Many older voters, parents with young children and Canadians with disabilities didn’t vote on Monday because they couldn’t wait in long lineups at their voting sites. Elections Canada has apologized but said there was little else they could do given COVID-19 restrictions.
“I always vote and am incredibly disappointed I did not this time,” said Patricia Au, a voter in the Toronto riding of University—Rosedale. She was told two times on Monday she’d be waiting for two hours. “I forfeited my ballot this year.”
Farah Hassanali, a single mother from Ajax, Ont. with five-year-old twins, was similarly discouraged by how slow the line was moving at her voting site.
“I had to pick up my kids from school and daycare… and I wasn’t able to go back to vote because my kids are young and I couldn’t stand in line with them for hours,” she told CTVNews.ca In a phone interview.
“I did set out some time in my day to go and vote but my past experiences have never taken that long,” Hassanali said. And because a Liberal win was projected before many had even voted, she saw people who left the line because they felt their votes didn’t matter.
“I don’t think it was efficient and properly run.”
ELECTIONS CANADA ‘SORRY’ BUT HANDS WERE TIED
Upon hearing the stories of people ditching the lineups, Elections Canada media advisor Rejean Grenier said, “I feel for people who had to do that.”
But he stressed the agency didn’t have a choice in whether to run the election during the pandemic. This year, there were significantly fewer overall voting sites in many ridings across the country, due to COVID-19 restrictions which prevented many schools, churches, or other buildings from being eligible locations.
“We had all of the criteria that was placed on us where we had no choice about choosing certain sites,” Grenier said in a phone interview. He explained that despite ridings having fewer voting sites, there were more booths inside them, which meant the total number of voting booths overall was similar to past years.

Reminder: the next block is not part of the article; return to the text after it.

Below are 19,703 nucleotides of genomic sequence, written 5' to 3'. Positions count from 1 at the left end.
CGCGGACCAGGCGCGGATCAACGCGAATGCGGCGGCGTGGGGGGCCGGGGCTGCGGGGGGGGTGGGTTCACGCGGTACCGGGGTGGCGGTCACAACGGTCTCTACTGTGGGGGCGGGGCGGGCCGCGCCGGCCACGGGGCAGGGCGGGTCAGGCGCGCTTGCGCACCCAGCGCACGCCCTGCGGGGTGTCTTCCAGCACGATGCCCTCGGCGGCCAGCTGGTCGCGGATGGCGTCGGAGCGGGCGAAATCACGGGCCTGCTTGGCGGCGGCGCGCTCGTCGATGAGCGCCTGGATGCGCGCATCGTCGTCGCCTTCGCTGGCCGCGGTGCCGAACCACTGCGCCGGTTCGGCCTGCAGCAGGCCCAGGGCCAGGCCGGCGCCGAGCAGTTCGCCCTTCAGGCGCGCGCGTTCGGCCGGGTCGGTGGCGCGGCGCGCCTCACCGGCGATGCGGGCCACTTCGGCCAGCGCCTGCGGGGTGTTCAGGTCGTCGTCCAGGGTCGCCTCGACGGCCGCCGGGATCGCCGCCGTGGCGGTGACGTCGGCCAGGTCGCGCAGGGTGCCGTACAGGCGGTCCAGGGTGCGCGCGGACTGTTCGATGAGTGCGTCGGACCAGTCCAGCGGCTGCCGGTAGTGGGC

He also noted that people who couldn’t or didn’t want to wait in line, could’ve mailed in their ballots, or submitted their ballots through advanced voting during the four assigned days earlier this month.
“We’re very sorry that people couldn’t or wouldn’t stay in line, but most people were patient and did,” Grenier said.
OLDER VOTERS, THOSE WITH DISABILITIES LEFT OUT
For many older voters and those with disabilities, it was less a matter of patience and more of physical limitations.
Roy Bagnato and his wife, in the Ontario’s York-Simcoe riding, told CTVNews.ca in an email that they’re in early 80s and couldn’t wait in the hot sun. Meanwhile seniors Gord Bulllied and his wife similarly couldn’t wait hours at their voting site in Peterborough county in southern Ontario.
“So for the first time in our life we did not vote,” Bulllied wrote to CTVNews.ca in an email.
Several other voters — such as Patricia Farmer from Keswick, Ont. who uses a wheelchair — said their physical disabilities made lineups difficult.
“Cars were lined up all the way down the main road. It was not moving and it would have taken hours before we could even park,” she wrote CTVNews.ca in an email, saying this was the case the two times she went.
“We have always instilled the importance of voting into our children and grandchildren no matter what, and we practiced what we preached. Well, this time none of us were offered the ability to vote.”
Whitby, Ont. resident Nikki Yannique Henderson has cerebral palsy and felt “very deflated” because she can’t stand for long periods of time.
“I think it super disappointing. We hear time and time again that people with disabilities matter, but this goes to show that we have a long way to go,” she told CTVNews.ca via text, noting that simply having the building being wheelchair accessible isn’t enough to make areas truly accessible.